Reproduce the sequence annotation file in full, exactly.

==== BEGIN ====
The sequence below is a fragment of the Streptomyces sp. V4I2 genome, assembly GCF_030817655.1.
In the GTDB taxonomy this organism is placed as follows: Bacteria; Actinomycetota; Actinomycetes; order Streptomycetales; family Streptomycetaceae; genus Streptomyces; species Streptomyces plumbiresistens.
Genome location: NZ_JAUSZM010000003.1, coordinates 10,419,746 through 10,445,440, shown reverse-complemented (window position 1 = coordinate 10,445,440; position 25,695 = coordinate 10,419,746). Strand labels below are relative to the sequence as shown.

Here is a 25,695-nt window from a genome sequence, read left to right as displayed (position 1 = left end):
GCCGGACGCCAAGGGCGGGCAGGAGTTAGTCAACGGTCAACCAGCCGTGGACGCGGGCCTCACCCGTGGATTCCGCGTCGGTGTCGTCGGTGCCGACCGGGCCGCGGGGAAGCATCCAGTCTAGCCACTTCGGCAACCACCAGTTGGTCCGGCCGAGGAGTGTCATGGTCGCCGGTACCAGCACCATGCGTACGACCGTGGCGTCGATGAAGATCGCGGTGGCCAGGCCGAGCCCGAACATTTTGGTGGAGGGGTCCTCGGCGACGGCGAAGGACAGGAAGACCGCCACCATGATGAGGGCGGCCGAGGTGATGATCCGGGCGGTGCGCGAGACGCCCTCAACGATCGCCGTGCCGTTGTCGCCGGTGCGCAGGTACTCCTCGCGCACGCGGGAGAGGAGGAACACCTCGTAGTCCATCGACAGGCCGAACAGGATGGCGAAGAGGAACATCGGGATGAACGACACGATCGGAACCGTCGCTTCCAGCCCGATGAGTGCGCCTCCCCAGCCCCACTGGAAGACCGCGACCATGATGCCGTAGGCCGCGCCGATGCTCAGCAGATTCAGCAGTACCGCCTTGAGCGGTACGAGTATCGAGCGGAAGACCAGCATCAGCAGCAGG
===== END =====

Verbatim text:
The sequence below is a fragment of the Streptomyces sp. V4I2 genome, assembly GCF_030817655.1.
In the GTDB taxonomy this organism is placed as follows: Bacteria; Actinomycetota; Actinomycetes; order Streptomycetales; family Streptomycetaceae; genus Streptomyces; species Streptomyces plumbiresistens.
Genome location: NZ_JAUSZM010000003.1, coordinates 10,419,746 through 10,445,440, shown reverse-complemented (window position 1 = coordinate 10,445,440; position 25,695 = coordinate 10,419,746). Strand labels below are relative to the sequence as shown.

Here is a 25,695-nt window from a genome sequence, read left to right as displayed (position 1 = left end):
GCCGGACGCCAAGGGCGGGCAGGAGTTAGTCAACGGTCAACCAGCCGTGGACGCGGGCCTCACCCGTGGATTCCGCGTCGGTGTCGTCGGTGCCGACCGGGCCGCGGGGAAGCATCCAGTCTAGCCACTTCGGCAACCACCAGTTGGTCCGGCCGAGGAGTGTCATGGTCGCCGGTACCAGCACCATGCGTACGACCGTGGCGTCGATGAAGATCGCGGTGGCCAGGCCGAGCCCGAACATTTTGGTGGAGGGGTCCTCGGCGACGGCGAAGGACAGGAAGACCGCCACCATGATGAGGGCGGCCGAGGTGATGATCCGGGCGGTGCGCGAGACGCCCTCAACGATCGCCGTGCCGTTGTCGCCGGTGCGCAGGTACTCCTCGCGCACGCGGGAGAGGAGGAACACCTCGTAGTCCATCGACAGGCCGAACAGGATGGCGAAGAGGAACATCGGGATGAACGACACGATCGGAACCGTCGCTTCCAGCCCGATGAGTGCGCCTCCCCAGCCCCACTGGAAGACCGCGACCATGATGCCGTAGGCCGCGCCGATGCTCAGCAGATTCAGCAGTACCGCCTTGAGCGGTACGAGTATCGAGCGGAAGACCAGCATCAGCAGCAGG